Near-Infrared Camera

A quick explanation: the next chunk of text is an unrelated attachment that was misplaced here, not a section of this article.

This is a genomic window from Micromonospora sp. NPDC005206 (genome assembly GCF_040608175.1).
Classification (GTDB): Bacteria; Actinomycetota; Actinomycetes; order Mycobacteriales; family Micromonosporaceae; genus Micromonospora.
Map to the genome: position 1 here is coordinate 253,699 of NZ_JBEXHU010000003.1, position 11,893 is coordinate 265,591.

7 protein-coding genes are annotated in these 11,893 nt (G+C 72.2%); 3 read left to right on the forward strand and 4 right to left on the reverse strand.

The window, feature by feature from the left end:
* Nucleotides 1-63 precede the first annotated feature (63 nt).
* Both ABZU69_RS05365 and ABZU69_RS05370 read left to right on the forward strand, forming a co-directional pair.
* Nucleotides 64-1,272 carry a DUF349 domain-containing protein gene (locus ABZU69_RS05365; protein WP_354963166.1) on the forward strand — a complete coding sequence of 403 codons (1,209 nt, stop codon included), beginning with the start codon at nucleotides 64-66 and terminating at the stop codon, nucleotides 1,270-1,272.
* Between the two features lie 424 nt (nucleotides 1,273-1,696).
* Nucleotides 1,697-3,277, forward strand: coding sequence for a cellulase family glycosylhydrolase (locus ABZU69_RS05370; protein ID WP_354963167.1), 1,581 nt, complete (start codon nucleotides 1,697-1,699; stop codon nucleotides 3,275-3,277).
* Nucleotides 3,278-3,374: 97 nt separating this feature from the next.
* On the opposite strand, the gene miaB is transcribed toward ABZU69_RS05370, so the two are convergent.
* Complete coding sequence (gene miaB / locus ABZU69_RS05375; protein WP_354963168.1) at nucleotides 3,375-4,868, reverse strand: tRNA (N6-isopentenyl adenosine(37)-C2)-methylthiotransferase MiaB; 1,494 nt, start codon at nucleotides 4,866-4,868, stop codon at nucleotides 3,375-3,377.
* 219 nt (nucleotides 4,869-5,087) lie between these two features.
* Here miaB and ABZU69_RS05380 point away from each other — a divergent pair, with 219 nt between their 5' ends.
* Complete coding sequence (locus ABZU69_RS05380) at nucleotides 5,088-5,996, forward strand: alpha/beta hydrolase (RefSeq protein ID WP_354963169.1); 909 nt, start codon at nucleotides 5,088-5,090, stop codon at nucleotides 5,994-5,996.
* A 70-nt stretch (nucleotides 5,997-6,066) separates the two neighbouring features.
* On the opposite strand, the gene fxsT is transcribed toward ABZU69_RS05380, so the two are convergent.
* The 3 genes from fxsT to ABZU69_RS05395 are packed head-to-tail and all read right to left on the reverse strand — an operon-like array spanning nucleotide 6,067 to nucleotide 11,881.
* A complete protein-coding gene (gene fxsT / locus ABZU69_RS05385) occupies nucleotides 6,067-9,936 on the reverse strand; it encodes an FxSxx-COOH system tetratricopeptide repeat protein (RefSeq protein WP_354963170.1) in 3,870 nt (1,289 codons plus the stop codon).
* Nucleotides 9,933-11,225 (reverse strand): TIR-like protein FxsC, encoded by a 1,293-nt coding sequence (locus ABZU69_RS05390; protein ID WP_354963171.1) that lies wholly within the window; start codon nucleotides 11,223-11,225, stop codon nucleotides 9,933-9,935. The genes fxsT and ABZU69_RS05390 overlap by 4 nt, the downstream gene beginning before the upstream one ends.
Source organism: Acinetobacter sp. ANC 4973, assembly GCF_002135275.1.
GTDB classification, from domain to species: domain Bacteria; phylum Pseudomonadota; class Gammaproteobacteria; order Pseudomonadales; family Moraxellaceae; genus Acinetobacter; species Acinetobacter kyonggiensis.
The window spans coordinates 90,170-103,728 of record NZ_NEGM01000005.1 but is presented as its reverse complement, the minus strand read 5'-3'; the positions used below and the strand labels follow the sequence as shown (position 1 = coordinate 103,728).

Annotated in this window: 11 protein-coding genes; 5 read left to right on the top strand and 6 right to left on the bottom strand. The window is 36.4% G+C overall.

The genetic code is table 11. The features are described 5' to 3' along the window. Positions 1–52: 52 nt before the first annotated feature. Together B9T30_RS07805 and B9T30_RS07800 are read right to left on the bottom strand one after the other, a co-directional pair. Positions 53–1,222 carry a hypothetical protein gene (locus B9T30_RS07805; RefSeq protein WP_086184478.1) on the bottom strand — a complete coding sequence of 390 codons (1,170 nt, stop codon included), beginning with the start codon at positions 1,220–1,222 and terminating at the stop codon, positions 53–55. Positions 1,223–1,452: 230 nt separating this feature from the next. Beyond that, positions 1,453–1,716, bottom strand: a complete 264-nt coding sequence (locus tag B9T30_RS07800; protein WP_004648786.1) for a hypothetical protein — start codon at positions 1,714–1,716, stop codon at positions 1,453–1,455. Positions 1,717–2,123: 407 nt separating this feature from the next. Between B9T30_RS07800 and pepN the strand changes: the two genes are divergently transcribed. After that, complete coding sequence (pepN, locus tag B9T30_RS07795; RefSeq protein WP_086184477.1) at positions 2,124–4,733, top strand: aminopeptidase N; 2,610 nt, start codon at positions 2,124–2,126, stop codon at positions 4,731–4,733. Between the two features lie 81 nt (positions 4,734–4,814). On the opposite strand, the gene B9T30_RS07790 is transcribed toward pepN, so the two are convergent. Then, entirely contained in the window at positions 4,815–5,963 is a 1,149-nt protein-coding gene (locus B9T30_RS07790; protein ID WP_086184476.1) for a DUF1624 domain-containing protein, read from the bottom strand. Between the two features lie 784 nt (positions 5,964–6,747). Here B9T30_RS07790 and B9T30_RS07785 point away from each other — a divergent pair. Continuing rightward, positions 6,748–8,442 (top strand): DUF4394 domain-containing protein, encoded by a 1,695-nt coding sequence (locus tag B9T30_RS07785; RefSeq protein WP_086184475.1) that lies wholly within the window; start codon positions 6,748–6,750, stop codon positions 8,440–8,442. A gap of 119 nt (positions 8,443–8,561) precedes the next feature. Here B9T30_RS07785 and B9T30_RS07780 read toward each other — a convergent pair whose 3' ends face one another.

question:near-infrared-camera